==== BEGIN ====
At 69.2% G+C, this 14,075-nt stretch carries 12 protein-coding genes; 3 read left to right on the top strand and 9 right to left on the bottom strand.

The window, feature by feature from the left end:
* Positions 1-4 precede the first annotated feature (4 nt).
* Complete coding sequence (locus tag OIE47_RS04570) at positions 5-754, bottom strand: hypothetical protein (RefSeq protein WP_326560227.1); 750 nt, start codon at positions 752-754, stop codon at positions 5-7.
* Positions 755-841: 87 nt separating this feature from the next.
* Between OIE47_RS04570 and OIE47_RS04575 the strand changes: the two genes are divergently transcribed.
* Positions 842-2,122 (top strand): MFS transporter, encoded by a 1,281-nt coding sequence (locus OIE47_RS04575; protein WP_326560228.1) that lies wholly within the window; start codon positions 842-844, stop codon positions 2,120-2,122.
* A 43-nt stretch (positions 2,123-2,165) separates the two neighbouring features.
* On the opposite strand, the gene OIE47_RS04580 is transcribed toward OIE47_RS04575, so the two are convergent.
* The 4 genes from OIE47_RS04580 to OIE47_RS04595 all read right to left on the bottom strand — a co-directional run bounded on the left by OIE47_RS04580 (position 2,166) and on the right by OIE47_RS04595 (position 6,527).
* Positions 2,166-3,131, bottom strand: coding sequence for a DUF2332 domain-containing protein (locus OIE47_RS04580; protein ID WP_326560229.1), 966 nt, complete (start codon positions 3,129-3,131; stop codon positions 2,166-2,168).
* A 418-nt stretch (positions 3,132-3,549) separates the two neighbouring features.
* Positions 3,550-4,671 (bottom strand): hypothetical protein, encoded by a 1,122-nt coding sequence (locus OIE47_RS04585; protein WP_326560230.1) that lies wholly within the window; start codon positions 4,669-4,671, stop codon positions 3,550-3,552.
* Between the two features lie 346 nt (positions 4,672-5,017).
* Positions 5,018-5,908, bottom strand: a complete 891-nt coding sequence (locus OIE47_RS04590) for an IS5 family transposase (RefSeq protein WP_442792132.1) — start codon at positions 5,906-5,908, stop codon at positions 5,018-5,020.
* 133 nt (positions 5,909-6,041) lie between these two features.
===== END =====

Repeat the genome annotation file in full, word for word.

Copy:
At 69.2% G+C, this 14,075-nt stretch carries 12 protein-coding genes; 3 read left to right on the top strand and 9 right to left on the bottom strand.

The window, feature by feature from the left end:
* Positions 1-4 precede the first annotated feature (4 nt).
* Complete coding sequence (locus tag OIE47_RS04570) at positions 5-754, bottom strand: hypothetical protein (RefSeq protein WP_326560227.1); 750 nt, start codon at positions 752-754, stop codon at positions 5-7.
* Positions 755-841: 87 nt separating this feature from the next.
* Between OIE47_RS04570 and OIE47_RS04575 the strand changes: the two genes are divergently transcribed.
* Positions 842-2,122 (top strand): MFS transporter, encoded by a 1,281-nt coding sequence (locus OIE47_RS04575; protein WP_326560228.1) that lies wholly within the window; start codon positions 842-844, stop codon positions 2,120-2,122.
* A 43-nt stretch (positions 2,123-2,165) separates the two neighbouring features.
* On the opposite strand, the gene OIE47_RS04580 is transcribed toward OIE47_RS04575, so the two are convergent.
* The 4 genes from OIE47_RS04580 to OIE47_RS04595 all read right to left on the bottom strand — a co-directional run bounded on the left by OIE47_RS04580 (position 2,166) and on the right by OIE47_RS04595 (position 6,527).
* Positions 2,166-3,131, bottom strand: coding sequence for a DUF2332 domain-containing protein (locus OIE47_RS04580; protein ID WP_326560229.1), 966 nt, complete (start codon positions 3,129-3,131; stop codon positions 2,166-2,168).
* A 418-nt stretch (positions 3,132-3,549) separates the two neighbouring features.
* Positions 3,550-4,671 (bottom strand): hypothetical protein, encoded by a 1,122-nt coding sequence (locus OIE47_RS04585; protein WP_326560230.1) that lies wholly within the window; start codon positions 4,669-4,671, stop codon positions 3,550-3,552.
* Between the two features lie 346 nt (positions 4,672-5,017).
* Positions 5,018-5,908, bottom strand: a complete 891-nt coding sequence (locus OIE47_RS04590) for an IS5 family transposase (RefSeq protein WP_442792132.1) — start codon at positions 5,906-5,908, stop codon at positions 5,018-5,020.
* 133 nt (positions 5,909-6,041) lie between these two features.